Home > Information > QR Code Tech Info: MECARD Format

QR Code Tech Info: MECARD Format

Now you are (hopefully) getting familiar with sharing your personal details using a QR Code, specifically your contact details. Here we go a little more in depth in exactly what it is you are sharing and how.

One small issue with the QR Code format is that is only defines how the entirely of the data is encoded and does not include any specification for defining specific types of information within this blockof information. That is, if you were to encode a string of information, the QR Code would be the same, regardless of the type of data. e.g. if we were to encode the text ‘Anonymous Aardvark’, that could be decoded as a contact name, a telephone number, a website address or an email address. Of course, if you were to try to dial this ‘telephone number’ or send an email to this ’email address’, it clearly will not work – but it is the application that will perform the sanity check on the data – the QR Code decoder itself is quite happy for you to claim that ‘Anonymous Aardvark’ is a valid telephone number.

So, one way around this potential problem is for the world to accept various standards of data definitions and code the relevant apps to recommend them. The MECARD is one such format. As it was the Japanese phone industry that pushed the QR Code into popularity, it seems reasonable to use DotCoMo‘s address card format as a standard.

The chances are, if you use a standard app or website to create a Contact QR code, it will use the MECARD format by default. Also, if you read a QR Code with this format of information, most likely your decoding application will recognise this format and understand it.

So, what’s inside the MECARD format?

The first few characters are ‘MECARD:’  and this helps the decoding software to understand what it is looking at. The rest of the fields are as follows. Note that a) no field is compulsory – you can skip any of them and b) each field can be repeated. However, most likely your decoding application will be happy with multiple telephone numbers for a single contact, but multiple names are going to give it problems

The field names used are:

N:  Contact name (if comma separated, uses LASTNAME,FIRSTNAME)

SOUND:  Contact name in Japanese (Kana). Same comma rules as N:

TEL: Telephone number

TEL-AV: Videophone Tel number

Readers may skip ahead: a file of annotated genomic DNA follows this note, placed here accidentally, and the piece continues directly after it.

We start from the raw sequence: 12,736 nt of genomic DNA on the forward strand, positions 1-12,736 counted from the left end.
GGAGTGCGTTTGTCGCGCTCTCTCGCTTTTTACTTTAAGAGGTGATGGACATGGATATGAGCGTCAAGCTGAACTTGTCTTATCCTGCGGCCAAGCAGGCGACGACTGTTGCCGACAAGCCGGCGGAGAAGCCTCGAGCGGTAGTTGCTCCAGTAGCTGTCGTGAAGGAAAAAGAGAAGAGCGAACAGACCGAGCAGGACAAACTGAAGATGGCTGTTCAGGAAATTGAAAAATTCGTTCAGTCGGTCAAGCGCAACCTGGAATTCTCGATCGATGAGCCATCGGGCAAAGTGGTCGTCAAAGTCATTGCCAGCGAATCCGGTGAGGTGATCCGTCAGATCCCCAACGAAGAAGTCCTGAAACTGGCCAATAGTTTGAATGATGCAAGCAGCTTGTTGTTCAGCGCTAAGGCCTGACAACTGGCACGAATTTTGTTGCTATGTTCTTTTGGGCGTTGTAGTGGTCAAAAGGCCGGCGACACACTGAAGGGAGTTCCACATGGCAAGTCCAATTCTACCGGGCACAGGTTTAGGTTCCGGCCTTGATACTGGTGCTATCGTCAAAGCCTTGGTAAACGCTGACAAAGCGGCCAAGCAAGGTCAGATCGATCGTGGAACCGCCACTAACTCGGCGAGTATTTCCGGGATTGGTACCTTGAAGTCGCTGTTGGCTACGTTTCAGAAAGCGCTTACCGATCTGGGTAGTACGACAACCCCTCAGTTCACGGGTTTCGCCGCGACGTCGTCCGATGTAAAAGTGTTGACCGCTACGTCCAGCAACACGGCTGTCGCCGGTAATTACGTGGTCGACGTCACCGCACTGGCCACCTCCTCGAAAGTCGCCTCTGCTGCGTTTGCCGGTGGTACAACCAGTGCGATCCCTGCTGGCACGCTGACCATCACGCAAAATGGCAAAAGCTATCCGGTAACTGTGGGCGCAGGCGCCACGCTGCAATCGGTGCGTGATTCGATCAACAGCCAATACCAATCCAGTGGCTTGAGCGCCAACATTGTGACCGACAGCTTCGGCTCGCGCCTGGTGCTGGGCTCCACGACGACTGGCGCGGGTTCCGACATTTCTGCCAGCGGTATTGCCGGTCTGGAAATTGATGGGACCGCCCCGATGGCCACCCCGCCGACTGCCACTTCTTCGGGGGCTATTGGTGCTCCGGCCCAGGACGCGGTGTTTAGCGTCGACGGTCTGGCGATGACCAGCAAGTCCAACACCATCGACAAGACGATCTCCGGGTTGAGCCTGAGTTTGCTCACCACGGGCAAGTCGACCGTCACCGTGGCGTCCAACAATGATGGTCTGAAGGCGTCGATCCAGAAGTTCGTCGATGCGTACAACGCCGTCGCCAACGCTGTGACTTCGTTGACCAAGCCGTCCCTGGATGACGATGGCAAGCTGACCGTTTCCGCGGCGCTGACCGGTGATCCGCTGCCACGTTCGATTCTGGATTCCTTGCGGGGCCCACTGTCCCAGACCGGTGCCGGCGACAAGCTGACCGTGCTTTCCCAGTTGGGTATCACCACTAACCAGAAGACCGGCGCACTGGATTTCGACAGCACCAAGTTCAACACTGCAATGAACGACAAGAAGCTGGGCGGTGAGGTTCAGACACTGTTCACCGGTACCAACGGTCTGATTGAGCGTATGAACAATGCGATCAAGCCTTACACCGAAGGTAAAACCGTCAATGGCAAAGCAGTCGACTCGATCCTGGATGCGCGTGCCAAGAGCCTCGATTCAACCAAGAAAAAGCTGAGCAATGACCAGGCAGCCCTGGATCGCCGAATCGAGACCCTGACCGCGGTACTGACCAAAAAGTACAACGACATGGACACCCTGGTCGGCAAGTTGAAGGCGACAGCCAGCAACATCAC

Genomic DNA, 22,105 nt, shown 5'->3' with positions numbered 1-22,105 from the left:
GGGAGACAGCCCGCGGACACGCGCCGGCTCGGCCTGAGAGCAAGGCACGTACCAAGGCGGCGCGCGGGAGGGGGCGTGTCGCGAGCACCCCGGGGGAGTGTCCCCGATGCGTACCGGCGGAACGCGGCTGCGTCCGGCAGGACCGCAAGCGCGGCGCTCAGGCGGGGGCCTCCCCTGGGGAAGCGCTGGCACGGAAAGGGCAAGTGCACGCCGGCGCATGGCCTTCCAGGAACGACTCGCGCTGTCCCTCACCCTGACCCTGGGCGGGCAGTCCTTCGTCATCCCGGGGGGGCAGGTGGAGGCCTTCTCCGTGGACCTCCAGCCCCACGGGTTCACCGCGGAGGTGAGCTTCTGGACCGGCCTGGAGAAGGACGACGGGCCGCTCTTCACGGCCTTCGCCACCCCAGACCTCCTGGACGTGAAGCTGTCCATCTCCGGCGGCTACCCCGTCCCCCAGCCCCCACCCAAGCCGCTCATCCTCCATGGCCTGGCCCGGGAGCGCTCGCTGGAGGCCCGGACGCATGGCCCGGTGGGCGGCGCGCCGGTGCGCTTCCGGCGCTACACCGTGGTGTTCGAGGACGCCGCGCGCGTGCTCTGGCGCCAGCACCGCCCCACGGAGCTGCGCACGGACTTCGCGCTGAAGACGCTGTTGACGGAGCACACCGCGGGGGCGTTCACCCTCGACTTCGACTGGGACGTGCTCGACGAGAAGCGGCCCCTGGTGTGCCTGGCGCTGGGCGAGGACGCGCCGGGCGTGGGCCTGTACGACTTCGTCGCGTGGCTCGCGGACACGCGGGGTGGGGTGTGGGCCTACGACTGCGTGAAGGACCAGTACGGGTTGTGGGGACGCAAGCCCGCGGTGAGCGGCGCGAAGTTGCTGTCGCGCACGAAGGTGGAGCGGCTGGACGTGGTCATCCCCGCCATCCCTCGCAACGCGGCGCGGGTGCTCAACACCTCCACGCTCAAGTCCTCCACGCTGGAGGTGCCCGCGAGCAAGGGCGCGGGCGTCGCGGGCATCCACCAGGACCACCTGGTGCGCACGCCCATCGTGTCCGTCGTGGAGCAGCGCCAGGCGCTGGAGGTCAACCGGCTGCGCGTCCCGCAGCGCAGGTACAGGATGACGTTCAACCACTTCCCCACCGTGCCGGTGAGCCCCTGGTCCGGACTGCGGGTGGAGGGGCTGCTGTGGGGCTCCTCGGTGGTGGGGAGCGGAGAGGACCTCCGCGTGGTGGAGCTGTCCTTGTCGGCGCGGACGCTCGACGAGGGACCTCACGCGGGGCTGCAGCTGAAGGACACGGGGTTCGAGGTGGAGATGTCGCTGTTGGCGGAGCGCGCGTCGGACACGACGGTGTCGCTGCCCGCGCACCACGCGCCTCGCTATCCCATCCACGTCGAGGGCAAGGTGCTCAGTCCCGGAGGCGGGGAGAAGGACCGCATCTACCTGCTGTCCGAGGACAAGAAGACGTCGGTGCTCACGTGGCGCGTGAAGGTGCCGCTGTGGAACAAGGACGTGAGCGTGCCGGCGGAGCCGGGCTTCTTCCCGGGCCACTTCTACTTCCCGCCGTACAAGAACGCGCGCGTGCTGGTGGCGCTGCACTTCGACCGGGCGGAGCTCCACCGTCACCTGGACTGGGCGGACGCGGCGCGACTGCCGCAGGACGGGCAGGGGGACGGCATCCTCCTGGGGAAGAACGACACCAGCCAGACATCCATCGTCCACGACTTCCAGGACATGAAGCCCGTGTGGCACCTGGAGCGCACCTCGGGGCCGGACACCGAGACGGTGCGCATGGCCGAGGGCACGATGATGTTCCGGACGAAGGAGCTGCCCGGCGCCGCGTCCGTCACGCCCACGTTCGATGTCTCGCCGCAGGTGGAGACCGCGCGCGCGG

EMAIL:  Email address

NOTE: Memo text field

BDAY: Birthday (YYYMMDD format)

ADR: Address. Comma separated: PO box, room number, house number, city, prefecture, zip code and country

URL:  Website

NICKNAME: Display name

(for more complete specs, please see DotCoMo’s website

Let’s look at one and see what we can get.

when we decode this, we get:

MECARD:N:Anonymous Aardvark;ADR:The Highstreet Cityville Big State 55555555 United Kingdom;TEL:+1111111111;TEL:+3333333333;TEL:+2222222222;TEL:+4444444444;

Adding in some line breaks:

N:Anonymous Aardvark;
ADR:The Highstreet Cityville Big State 55555555 United Kingdom;

Now, at first glance, it seems fairly simple and comprehensive. However, taking some time to look deeper shows some potential problems that we should be aware of: specifically, there are 4 different telephone numbers, but no distinction between them. In this sample, we have a work, mobile, fax and home number, but no indication which is which.

If the same software is used to decode and encode the QR Code, then we should be alright, but there is no guarantee of this at all. Perhaps Encoder A believes that they are 1)work, 2)mobile, 3)fax, 4)home – but Decoder B believes they are 1)mobile, 2)work, 3)home 4)fax. The potential for mixing up a contact’s details is high.

A really good QR Code encoder will allow you to select which fields are included in the QR Code.

A really good and well-thought out QR Code decoder will allow you to edit the details of a contact and swap around the label of the various fields.

If you are creating your own QR Code for sharing your personal details (perhaps for printing on a business card, or similar), then it seems that the best option is to only include as much information as the MECARD standard defines; for example, one telephone number and one email address only.

If you are encoding QR Codes directly from your phone’s address book, be aware of the limitations of this format and choose an encoder that lets you limit the number of fields used.

Categories: Information
  1. guest
    May 13, 2011 at 8:19 am

    I want to know more about this app ,please also write a post in your QR Code Software list.

    • May 14, 2011 at 11:06 pm


      All of the android apps mentioned in that list will allow you to generate a MECARD formatted business card.

      Some of them give you the option from inside the app, most of them also give you the option of doing it from within your contact software by using the context menu.

  2. September 1, 2011 at 1:16 pm

    We recently added MECARD training to our web2print storefront curriculum. I love how these extend the life/reach of business cards and other print… bringing them into the digital realm.

    From personal experience I can tell you that people – especially marketing managers – love when we show this technology. We have Fortune 500 customers asking us what we know about new applications… and it seems QR codes are going more mainstream all the time.

    Great work with the blog – we’re following your posts and will re-tweet the best to our followers!



  1. January 5, 2012 at 4:26 am

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